I am not talking theoretical cases, this is what keeps happening in a great number of cases, and I expect this is why the law you are talking about has been enacted.

To give an example:

Fifteen years ago, when Lynn fled her abusive partner with her six-month-old baby, she was housed in a homeless shelter because there was no space at a women’s refuge. When she arrived, staff asked her where her possessions were, allotted her a single knife, fork and spoon and begrudgingly dragged a dirty cot out of the garage. The cot was crawling with spiders and riddled with their eggs. Crying, Lynn taped bin bags over the infested mattress to lay her child down.

But she was lucky. Ten days later, a space at a women’s refuge became available. The first question she asked on arrival was: “I don’t suppose you’ve got any sanitary towels?”
Lynn’s partner was well-off, but he had complete control over her finances and she had left with nothing. Refuge staff provided her with essential items.


Today, Lynn’s story might have been different.

Jen recently fled her partner after he raped and abused her, but there was no refuge space available for her, despite the fact she was at high risk and had two young children. When she applied to the council, “they gave me a form and said they wouldn’t consider us homeless unless we could prove it”, she says. But it hadn’t been safe to salvage anything when she had left. “My children didn’t even have shoes on their feet. We were literally running for our lives.” Without identity documents or bank statements, she was left in limbo.
Eventually, with the help of an independent domestic violence adviser from Women’s Aid and a crime reference number from the police, a different council placed Jen and her children in a mixed-sex hostel. She describes the place as “squalid, horrific and traumatising”. There were rats and mice. The front door had no lock and was open 24 hours a day. More often than not, there was only cold water. And, perhaps worst of all, there “seemed no vetting process of who it was appropriate to house with who. So there were lots of men walking around with tags and obvious alcohol or substance abuse issues.” Given the prevalence of domestic violence, Jen was painfully aware that it was highly likely she might be living with men who had themselves been perpetrators.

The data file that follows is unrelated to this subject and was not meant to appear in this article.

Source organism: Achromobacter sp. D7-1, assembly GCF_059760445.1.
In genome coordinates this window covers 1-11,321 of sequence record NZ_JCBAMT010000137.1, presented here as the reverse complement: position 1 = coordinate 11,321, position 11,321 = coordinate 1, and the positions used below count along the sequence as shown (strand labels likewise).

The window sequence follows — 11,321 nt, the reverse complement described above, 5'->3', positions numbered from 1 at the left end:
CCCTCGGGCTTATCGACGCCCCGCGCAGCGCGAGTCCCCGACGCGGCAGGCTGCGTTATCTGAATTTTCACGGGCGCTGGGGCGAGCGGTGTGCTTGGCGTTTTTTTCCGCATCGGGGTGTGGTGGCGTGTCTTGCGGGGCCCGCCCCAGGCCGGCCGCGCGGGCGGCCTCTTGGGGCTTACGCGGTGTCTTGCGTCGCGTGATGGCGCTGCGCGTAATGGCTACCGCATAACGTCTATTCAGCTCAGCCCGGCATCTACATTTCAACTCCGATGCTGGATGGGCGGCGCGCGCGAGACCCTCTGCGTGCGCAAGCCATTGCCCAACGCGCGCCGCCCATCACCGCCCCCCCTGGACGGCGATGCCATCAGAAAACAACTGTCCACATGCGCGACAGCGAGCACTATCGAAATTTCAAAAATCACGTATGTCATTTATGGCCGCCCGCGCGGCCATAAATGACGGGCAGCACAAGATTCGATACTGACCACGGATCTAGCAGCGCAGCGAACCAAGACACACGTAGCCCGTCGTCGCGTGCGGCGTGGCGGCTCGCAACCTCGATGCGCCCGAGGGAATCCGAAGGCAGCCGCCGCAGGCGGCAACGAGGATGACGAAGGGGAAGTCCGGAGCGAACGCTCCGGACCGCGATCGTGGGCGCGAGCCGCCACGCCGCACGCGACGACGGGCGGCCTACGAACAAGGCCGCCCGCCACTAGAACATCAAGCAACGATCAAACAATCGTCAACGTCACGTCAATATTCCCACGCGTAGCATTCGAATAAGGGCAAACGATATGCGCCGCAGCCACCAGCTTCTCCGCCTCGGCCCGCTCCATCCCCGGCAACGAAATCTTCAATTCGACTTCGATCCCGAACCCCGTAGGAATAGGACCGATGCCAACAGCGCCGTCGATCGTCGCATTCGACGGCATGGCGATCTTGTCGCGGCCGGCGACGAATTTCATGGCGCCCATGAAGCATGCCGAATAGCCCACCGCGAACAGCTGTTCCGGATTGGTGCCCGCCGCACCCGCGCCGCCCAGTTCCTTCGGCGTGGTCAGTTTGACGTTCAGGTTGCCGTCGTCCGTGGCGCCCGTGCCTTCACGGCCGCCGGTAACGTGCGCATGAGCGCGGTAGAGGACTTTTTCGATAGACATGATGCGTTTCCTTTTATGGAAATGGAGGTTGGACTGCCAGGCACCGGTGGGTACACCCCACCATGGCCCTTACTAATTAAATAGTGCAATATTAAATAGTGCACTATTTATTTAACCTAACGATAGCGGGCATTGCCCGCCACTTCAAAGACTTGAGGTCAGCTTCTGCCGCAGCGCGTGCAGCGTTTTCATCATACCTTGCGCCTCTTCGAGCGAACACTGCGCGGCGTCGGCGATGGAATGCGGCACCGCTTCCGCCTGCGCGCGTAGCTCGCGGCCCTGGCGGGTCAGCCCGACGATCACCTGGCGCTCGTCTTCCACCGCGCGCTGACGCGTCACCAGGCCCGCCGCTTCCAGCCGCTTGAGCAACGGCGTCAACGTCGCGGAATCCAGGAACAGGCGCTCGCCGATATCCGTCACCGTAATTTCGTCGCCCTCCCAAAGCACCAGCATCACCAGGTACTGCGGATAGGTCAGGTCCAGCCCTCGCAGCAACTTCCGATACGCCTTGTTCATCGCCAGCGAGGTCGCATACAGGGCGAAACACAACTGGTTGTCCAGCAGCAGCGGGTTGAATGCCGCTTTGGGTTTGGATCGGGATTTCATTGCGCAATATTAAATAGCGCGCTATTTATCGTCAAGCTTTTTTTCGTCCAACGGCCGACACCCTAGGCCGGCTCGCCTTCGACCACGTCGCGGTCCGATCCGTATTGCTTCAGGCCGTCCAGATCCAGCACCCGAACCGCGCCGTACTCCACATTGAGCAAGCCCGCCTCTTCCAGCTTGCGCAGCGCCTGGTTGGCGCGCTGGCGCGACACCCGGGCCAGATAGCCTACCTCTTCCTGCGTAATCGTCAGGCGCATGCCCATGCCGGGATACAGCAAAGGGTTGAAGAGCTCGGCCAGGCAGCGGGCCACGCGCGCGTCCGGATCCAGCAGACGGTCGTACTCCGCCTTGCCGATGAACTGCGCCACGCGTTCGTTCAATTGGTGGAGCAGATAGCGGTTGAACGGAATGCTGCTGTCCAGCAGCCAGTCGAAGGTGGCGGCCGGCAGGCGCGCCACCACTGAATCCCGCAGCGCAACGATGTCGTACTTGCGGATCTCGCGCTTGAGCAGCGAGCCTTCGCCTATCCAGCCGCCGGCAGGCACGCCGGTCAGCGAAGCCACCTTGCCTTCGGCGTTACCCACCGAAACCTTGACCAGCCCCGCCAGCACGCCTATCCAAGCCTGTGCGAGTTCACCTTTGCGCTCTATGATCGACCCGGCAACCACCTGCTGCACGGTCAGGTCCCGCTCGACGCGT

“We were intimidated and threatened,” she says. “It’s incredibly traumatising and absolutely impossible to recover in that situation. I frequently thought that I would be better off returning to my abuser, because at least that abuse was predictable. At least I’d be able to cook for my children and wash their clothes. At least they would have beds.”


Well we disagree here. I don’t think more people giving similar stories about someone makes it “more likely” someone did something.

Anyone can make up a bunch of bull and turn it into a convincing sob story. I think this is a pernicious mechanism.


…that seems to be a very unusual stance to take.

If I steal your money and you accuse me of doing it while I deny it, it’s one word against another man’s word.

If someone else also accuses me of taking their money, as well, it seems rather more likely that I am the kind of person who will steal other people’s money.

It seems to me like a lot of our legal system is based upon more than one person giving testimony, and that the usual perspective is that any story becomes more likely when it is corroborated by multiple sources?


Multiple testimonies is the standard for a conviction, but we also live in an age where targeting the rich and powerful with false accusations has become routine. Part of the legal process is to evaluate the credibility of each accusation. In a court of law that happens. In the court of public opinion it doesn’t really happen.

I would agree that where there’s smoke there’s fire is a true statement 90% of the time. I think it takes alot for several people to make something up about a person and then stick by it, but then it takes alot to commit any crime in general and yet we’re still sending people to prison.

Put this a different way. If Millar had someone claim he stole their idea, some random he’d never met, we wouldn’t believe it. If three people made the same claim would we suddenly start to believe it? What about 10 people? Or is Mark still afforded for his accusers to make their case and to defend himself, and only be found guilty with clear evidence.